By Ryan Lee Crosby
In Cypress Grove, Jimmy “Duck” Holmes’s deep Bentonia guitar remains pure and present, while his vocals, which have never sounded better, are solid and vibrant throughout.
Cypress Grove, Jimmy “Duck” Holmes. (Easy Eye Sound)
In a small rural town called Bentonia, Mississippi, with a population of fewer than 1,000 people, an elemental strain of American music continues to exists in a pure and vital way. Within the Delta blues canon, the sound of Bentonia is ethereal, haunting, and intensely personal, known for its brooding beat, open minor guitar tuning, and lyrical themes whose preoccupations revolve around wrestling with the devil, death, and hard times. In many ways, the music is as relevant today as when the region’s indelible songs were first sung during the Great Depression.
Originated by Henry Stuckey in the 1920s and made famous by Skip James during the 1960s folk-blues revival, the sound of Bentonia has been carried on by several other local artists, including Jacob Stuckey, Cornelius Bright, and Jack Owens, who often played with harmonica player Bud Spires. Owens passed the torch to Jimmy “Duck” Holmes, who is regarded as the last active musician in the lineage. Through Holmes, the music continues to generate an ever-growing fan-base of blues lovers that travel from around the world to hear the music played authentically — in Bentonia at the Blue Front Cafe, which is America’s longest running Juke Joint. Opened by Holmes’s parents in 1948 and under his watch since 1970, the Blue Front features Duck seven days a week, presiding over the space and playing for audiences on weekends, when he isn’t on the road.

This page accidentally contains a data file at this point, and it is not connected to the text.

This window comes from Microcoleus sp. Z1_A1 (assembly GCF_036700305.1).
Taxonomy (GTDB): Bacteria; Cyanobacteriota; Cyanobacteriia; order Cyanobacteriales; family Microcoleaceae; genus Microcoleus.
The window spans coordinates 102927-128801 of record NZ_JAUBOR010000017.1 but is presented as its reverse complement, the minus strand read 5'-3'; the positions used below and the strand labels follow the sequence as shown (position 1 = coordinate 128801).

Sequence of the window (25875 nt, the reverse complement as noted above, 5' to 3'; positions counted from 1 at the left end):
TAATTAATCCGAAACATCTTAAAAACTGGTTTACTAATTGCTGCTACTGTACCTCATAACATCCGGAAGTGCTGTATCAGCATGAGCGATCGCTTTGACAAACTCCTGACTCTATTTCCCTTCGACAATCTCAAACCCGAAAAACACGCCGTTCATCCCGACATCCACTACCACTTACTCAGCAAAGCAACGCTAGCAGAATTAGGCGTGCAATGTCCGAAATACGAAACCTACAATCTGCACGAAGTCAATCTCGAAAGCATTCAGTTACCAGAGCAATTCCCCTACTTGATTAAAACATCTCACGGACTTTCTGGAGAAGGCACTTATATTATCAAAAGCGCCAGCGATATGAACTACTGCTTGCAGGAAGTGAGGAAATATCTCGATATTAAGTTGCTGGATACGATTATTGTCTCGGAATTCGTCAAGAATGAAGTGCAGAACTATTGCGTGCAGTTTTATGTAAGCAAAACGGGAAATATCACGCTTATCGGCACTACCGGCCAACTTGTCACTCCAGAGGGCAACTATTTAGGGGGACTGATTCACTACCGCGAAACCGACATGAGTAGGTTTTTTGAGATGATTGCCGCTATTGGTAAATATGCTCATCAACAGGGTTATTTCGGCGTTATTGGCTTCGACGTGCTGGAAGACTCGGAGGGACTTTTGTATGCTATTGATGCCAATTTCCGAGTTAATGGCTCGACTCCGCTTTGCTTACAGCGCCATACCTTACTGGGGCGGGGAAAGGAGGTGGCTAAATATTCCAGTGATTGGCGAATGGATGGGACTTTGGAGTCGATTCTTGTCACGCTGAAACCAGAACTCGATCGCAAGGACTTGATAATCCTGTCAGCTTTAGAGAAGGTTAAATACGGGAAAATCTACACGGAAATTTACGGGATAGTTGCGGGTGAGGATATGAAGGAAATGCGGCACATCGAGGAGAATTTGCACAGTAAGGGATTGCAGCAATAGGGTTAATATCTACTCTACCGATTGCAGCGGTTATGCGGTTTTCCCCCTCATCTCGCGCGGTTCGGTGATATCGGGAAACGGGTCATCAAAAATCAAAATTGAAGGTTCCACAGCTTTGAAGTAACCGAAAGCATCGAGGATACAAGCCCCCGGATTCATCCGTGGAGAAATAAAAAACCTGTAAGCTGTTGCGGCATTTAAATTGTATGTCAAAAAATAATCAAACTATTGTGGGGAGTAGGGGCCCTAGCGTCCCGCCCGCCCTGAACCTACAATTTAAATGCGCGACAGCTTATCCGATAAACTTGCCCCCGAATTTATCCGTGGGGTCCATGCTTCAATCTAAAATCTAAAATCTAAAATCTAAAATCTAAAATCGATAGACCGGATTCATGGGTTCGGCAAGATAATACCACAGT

Even at 72 years old, Holmes continues to expand his base of listeners. And he is poised for a breakthrough with this new album, produced by The Black Keys’ Dan Auerbach. Cypress Grove is an inspired blend of new and old. Its production style treats Holmes’s music and its traditions with the utmost care and respect, yet it still takes some chances, widening the scope of what Holmes has recorded previously. It all comes out sounding like a great night at the Blue Front Cafe, which is a testament to both the strength of the man’s talent and the sensitivity of the accompanists involved.
The opening tune, “Hard Times,” is the perfect way to introduce Holmes’s music to new ears – just the man and his guitar, playing one of Bentonia’s signature anthems via the region’s distinctively eerie guitar tuning. Although the song has been recorded numerous times over the decades by Skip James and Jack Owens — and on several occasions already by Holmes himself — this performance’s crisp production supplies a winning intimacy. In his eight previous albums, Holmes has never been captured in such high fidelity. The result is a powerful shot of true Mississippi blues.
The second selection in the sequence, “Cypress Grove,” is another beloved song from the Bentonia tradition that dates back to the 1930s. Here it is given a fresh sound and modern context with minimalist percussion from Sam Bacco (who also holds the principal percussion chair in the Nashville Symphony), top-shelf Mississippi bass from Eric Deaton, and a tamboura-like drone from Auerbach on electric guitar and wah-wah. It’s a captivating listen — the groove is profound and the textures are inventive, the sound of Bentonia’s past and present thoroughly intact. Holmes, who will often play with whoever is at the Blue Front Cafe on any given night, sounds perfectly natural and relaxed at the center of it all.
Auerbach’s presence may be most strongly felt on the third track and leading single, “Catfish Blues.” Set against a heavy riff and infectious beat, the song features a melodic guitar solo that is psychedelic to the point of being transportive. In this blues standard, Holmes, Auerbach, and company manage to add some marvelously unpredictable touches.